The record closes with “To A Band That I Loved”, a love letter to Centro-Matic. Centro-Matic was a band’s band who decided to amicably break up last year. They were an inspiration to many artists that we favor here at 9b; Glossary played their Nashville farewell show. Centro-Matic never appeared on network morning shows, was never featured in Rolling Stone. They worked hard, putting out 11 albums. They inspired musicians in general and Isbell specifically; when he was younger he played guitar with the band from time to time. His relationship with the band obviously affected him greatly, and their decision to leave the rock and roll life behind is a stark reminder that everything comes to an end. It’s what you do along the way that matters.

“Somehow I’m still out here burning my days

Your voice makes the miles melt away

I’ll be guarding your place in the lights on the stage in my heart

I guess we’re all still finding our part”

While Southeastern was a declaration of self, Something More Than Free feels like a declaration of purpose. Isbell is no longer an out of control youth, full of talent and wild energy, but this is not “A Study In Sobriety, Part 2”. Now he is a purposeful and determined man, setting about his work with precision and style in equal amounts. He focuses on his own feelings rather than in his own experience and has resolved to write music for people as purposeful and dedicated as himself, regardless of their circumstances or their place on their path. Working for the county, driving a cab, raising children, or singing for a living, we’re all still finding our part.

Something More Than Free is Essential Listening.

Pick it up on iTunes, Amazon, or a physical copy from Jason’s website.


July Talk – July Talk – 2015



Never stop asking friends about bands. When researching my piece on the talented Vanessa Jean Speckman I asked about the inspiration behind one of her pieces, the girl with the popsicle/knife held at her crotch says ‘Don’t lie, you know you wanna lick it’. She told me, “I’m endlessly inspired and sparked and in awe of Leah Fay [of July Talk], and she just personifies this fearless sexuality and control.” That sounds like the kind of energy I want in my rock and roll, so I checked out July Talk as soon as I could. Boy, was Vanessa right.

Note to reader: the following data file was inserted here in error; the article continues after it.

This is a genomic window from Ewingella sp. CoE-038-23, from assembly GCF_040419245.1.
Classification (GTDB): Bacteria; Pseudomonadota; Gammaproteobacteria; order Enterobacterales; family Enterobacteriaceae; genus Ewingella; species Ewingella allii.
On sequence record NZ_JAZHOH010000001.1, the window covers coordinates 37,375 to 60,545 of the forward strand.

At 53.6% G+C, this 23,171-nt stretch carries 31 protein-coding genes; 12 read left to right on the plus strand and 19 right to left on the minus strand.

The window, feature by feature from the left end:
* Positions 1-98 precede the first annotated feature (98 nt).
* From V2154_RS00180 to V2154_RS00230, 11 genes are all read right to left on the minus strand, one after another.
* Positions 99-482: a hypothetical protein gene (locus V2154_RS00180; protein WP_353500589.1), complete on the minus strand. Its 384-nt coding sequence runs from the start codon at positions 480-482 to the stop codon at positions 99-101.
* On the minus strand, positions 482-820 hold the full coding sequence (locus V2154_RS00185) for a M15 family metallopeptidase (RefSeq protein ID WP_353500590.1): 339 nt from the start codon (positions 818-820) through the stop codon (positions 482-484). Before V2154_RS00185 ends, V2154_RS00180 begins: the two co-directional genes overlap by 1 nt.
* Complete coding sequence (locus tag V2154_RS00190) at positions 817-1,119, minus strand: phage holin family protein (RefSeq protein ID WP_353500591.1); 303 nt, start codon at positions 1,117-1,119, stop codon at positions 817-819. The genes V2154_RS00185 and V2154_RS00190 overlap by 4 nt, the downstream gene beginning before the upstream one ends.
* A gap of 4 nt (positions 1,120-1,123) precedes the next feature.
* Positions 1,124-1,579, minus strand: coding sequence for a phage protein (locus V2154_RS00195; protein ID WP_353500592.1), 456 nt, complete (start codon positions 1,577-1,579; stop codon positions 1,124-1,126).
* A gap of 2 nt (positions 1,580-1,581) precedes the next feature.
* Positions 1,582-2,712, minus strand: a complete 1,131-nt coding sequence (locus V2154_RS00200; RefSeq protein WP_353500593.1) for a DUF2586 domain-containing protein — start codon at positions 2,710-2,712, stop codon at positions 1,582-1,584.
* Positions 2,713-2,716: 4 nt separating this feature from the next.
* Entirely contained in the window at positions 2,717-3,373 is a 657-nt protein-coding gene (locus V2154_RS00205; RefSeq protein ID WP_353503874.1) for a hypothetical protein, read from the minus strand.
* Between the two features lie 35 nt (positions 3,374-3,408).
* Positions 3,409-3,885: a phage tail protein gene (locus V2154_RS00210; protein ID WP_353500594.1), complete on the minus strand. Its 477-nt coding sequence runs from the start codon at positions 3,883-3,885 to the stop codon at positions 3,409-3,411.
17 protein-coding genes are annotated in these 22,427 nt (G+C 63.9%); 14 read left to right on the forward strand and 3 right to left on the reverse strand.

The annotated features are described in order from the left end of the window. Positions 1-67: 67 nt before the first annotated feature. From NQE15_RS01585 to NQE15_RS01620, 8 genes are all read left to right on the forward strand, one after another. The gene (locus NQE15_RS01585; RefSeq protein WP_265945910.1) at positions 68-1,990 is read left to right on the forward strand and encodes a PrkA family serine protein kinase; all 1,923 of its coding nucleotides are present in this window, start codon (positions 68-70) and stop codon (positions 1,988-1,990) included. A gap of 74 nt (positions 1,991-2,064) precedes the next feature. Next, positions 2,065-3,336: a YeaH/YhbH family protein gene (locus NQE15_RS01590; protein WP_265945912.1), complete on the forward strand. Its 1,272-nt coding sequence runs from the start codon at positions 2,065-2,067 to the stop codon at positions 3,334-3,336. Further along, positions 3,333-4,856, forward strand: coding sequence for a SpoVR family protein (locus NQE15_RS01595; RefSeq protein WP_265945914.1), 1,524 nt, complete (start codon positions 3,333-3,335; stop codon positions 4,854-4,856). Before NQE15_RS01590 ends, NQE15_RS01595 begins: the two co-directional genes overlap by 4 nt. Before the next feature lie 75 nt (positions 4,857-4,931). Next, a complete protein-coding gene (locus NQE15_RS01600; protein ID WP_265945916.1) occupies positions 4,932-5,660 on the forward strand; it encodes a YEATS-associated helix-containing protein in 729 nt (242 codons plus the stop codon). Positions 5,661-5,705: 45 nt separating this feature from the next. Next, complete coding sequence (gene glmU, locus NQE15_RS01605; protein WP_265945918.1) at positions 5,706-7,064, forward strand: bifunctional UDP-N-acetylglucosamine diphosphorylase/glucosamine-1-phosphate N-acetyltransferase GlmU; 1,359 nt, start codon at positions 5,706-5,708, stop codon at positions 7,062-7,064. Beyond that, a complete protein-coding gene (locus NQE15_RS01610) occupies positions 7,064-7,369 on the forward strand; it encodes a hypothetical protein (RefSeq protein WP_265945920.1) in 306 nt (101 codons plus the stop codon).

July Talk is a Canadian rock and roll band with the dual voices of Leah Fay and Peter Dreimanis as its nucleus. The first minute of the first track, “The Garden”, exemplifies their sound. There’s electric guitar and Dreimanis’s tortured voice (Tom Waits’s gravel with Shane Sweeney’s force) all in the first 30 seconds. When the rhythm section kicks in your toes may begin to tap before being frozen in place by the angelic tones of Leah Fay. It’s a powerful voice, maintaining its sweet quality even during shouts.

The self-titled record is a collection of stories, relationships from every side. There’s no one ‘male’ point of view, and no singular ‘female’ outlook. Fay and Dreimanis take turns being the hero, the villain, the victim, the lover, the audience, the obsessive, and every other role possible when two people become interested in each other. Through it all the interplay of their voices draws your focus, the harmonies usually being the climax of each song. In “Paper Heart” a broken man both lashes out at the object of his desire and begs her to stay away from him, a desire which she seems to cheerfully mock. As the voices rise to new heights the rock and roll around them seems to grow more unhinged and wild, and you get the impression that July Talk is a force of nature during a live show.

This guitar and bass-heavy rock draws on plenty of country and blues influences, able to switch from passionate speed and volume to strung-out melancholy with ease. It’s the raw lyrics, however, that put this record over the top to become Essential Listening. There’s abject misery and ephemeral highs aplenty all over July Talk, summed up in what’s right now my favorite track, “Uninvited”:

Nothing wakes me up like you do

Nothing wears me out like you do

I’m thrilled that Vanessa Jean turned me on to these guys, but I had some difficulty picking up the record. July Talk is a Canadian band and there seems to be some localisation issues. There are two versions, one US and one Canadian, with different track listings. I listened to the US version on Spotify, but I have a copy of the Canadian record and I’m excited to have so many new songs to listen to.